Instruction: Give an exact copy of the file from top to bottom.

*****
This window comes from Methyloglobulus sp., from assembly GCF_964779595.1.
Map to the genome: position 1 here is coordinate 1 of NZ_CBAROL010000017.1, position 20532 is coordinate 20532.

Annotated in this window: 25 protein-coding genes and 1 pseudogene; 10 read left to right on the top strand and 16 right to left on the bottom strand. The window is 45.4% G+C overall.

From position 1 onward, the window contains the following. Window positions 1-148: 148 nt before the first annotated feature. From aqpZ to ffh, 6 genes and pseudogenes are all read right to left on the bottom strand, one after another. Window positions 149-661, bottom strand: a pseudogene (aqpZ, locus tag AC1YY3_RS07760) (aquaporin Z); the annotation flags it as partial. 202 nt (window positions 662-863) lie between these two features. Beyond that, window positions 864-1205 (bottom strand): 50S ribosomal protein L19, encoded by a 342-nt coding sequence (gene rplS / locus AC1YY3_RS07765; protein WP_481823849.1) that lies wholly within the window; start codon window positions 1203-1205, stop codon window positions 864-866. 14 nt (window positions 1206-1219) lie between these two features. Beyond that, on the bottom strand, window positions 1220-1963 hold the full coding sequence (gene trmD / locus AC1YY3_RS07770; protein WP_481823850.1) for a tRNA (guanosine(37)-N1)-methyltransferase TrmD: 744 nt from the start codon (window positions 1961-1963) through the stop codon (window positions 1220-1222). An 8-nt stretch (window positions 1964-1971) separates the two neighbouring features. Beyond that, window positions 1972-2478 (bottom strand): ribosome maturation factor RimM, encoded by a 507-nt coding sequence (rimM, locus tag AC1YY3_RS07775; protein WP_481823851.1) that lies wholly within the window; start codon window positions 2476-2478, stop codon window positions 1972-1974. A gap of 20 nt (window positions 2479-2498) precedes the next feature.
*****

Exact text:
This window comes from Methyloglobulus sp., from assembly GCF_964779595.1.
Map to the genome: position 1 here is coordinate 1 of NZ_CBAROL010000017.1, position 20532 is coordinate 20532.

Annotated in this window: 25 protein-coding genes and 1 pseudogene; 10 read left to right on the top strand and 16 right to left on the bottom strand. The window is 45.4% G+C overall.

From position 1 onward, the window contains the following. Window positions 1-148: 148 nt before the first annotated feature. From aqpZ to ffh, 6 genes and pseudogenes are all read right to left on the bottom strand, one after another. Window positions 149-661, bottom strand: a pseudogene (aqpZ, locus tag AC1YY3_RS07760) (aquaporin Z); the annotation flags it as partial. 202 nt (window positions 662-863) lie between these two features. Beyond that, window positions 864-1205 (bottom strand): 50S ribosomal protein L19, encoded by a 342-nt coding sequence (gene rplS / locus AC1YY3_RS07765; protein WP_481823849.1) that lies wholly within the window; start codon window positions 1203-1205, stop codon window positions 864-866. 14 nt (window positions 1206-1219) lie between these two features. Beyond that, on the bottom strand, window positions 1220-1963 hold the full coding sequence (gene trmD / locus AC1YY3_RS07770; protein WP_481823850.1) for a tRNA (guanosine(37)-N1)-methyltransferase TrmD: 744 nt from the start codon (window positions 1961-1963) through the stop codon (window positions 1220-1222). An 8-nt stretch (window positions 1964-1971) separates the two neighbouring features. Beyond that, window positions 1972-2478 (bottom strand): ribosome maturation factor RimM, encoded by a 507-nt coding sequence (rimM, locus tag AC1YY3_RS07775; protein WP_481823851.1) that lies wholly within the window; start codon window positions 2476-2478, stop codon window positions 1972-1974. A gap of 20 nt (window positions 2479-2498) precedes the next feature.